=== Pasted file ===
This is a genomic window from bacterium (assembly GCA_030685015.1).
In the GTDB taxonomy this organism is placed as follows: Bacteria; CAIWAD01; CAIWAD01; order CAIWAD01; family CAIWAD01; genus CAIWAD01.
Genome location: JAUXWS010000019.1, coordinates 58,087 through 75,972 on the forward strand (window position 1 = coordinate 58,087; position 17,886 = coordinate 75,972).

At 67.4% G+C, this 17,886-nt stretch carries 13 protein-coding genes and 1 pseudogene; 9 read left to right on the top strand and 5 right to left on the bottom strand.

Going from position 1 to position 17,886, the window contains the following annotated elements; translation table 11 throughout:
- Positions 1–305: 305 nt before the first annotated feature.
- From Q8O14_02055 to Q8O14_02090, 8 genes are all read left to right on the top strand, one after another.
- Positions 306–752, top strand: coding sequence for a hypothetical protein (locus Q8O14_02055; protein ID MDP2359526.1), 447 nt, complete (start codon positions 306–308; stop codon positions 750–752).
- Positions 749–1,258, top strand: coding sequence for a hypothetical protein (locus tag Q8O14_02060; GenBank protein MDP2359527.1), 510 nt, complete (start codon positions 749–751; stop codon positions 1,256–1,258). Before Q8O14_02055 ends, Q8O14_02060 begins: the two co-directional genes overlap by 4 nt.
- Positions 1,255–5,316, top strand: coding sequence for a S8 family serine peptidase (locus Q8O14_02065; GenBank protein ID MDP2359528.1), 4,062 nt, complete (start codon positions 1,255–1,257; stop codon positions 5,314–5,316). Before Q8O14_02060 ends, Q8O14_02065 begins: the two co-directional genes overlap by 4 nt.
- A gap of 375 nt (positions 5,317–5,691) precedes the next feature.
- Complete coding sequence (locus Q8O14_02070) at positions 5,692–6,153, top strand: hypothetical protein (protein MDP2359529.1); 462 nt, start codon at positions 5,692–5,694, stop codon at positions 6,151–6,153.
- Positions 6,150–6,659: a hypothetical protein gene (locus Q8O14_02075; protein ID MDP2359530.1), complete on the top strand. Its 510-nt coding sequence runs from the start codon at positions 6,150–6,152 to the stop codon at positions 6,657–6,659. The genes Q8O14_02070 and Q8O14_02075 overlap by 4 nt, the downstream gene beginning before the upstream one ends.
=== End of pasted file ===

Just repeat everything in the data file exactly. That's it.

This is a genomic window from bacterium (assembly GCA_030685015.1).
In the GTDB taxonomy this organism is placed as follows: Bacteria; CAIWAD01; CAIWAD01; order CAIWAD01; family CAIWAD01; genus CAIWAD01.
Genome location: JAUXWS010000019.1, coordinates 58,087 through 75,972 on the forward strand (window position 1 = coordinate 58,087; position 17,886 = coordinate 75,972).

At 67.4% G+C, this 17,886-nt stretch carries 13 protein-coding genes and 1 pseudogene; 9 read left to right on the top strand and 5 right to left on the bottom strand.

Going from position 1 to position 17,886, the window contains the following annotated elements; translation table 11 throughout:
- Positions 1–305: 305 nt before the first annotated feature.
- From Q8O14_02055 to Q8O14_02090, 8 genes are all read left to right on the top strand, one after another.
- Positions 306–752, top strand: coding sequence for a hypothetical protein (locus Q8O14_02055; protein ID MDP2359526.1), 447 nt, complete (start codon positions 306–308; stop codon positions 750–752).
- Positions 749–1,258, top strand: coding sequence for a hypothetical protein (locus tag Q8O14_02060; GenBank protein MDP2359527.1), 510 nt, complete (start codon positions 749–751; stop codon positions 1,256–1,258). Before Q8O14_02055 ends, Q8O14_02060 begins: the two co-directional genes overlap by 4 nt.
- Positions 1,255–5,316, top strand: coding sequence for a S8 family serine peptidase (locus Q8O14_02065; GenBank protein ID MDP2359528.1), 4,062 nt, complete (start codon positions 1,255–1,257; stop codon positions 5,314–5,316). Before Q8O14_02060 ends, Q8O14_02065 begins: the two co-directional genes overlap by 4 nt.
- A gap of 375 nt (positions 5,317–5,691) precedes the next feature.
- Complete coding sequence (locus Q8O14_02070) at positions 5,692–6,153, top strand: hypothetical protein (protein MDP2359529.1); 462 nt, start codon at positions 5,692–5,694, stop codon at positions 6,151–6,153.
- Positions 6,150–6,659: a hypothetical protein gene (locus Q8O14_02075; protein ID MDP2359530.1), complete on the top strand. Its 510-nt coding sequence runs from the start codon at positions 6,150–6,152 to the stop codon at positions 6,657–6,659. The genes Q8O14_02070 and Q8O14_02075 overlap by 4 nt, the downstream gene beginning before the upstream one ends.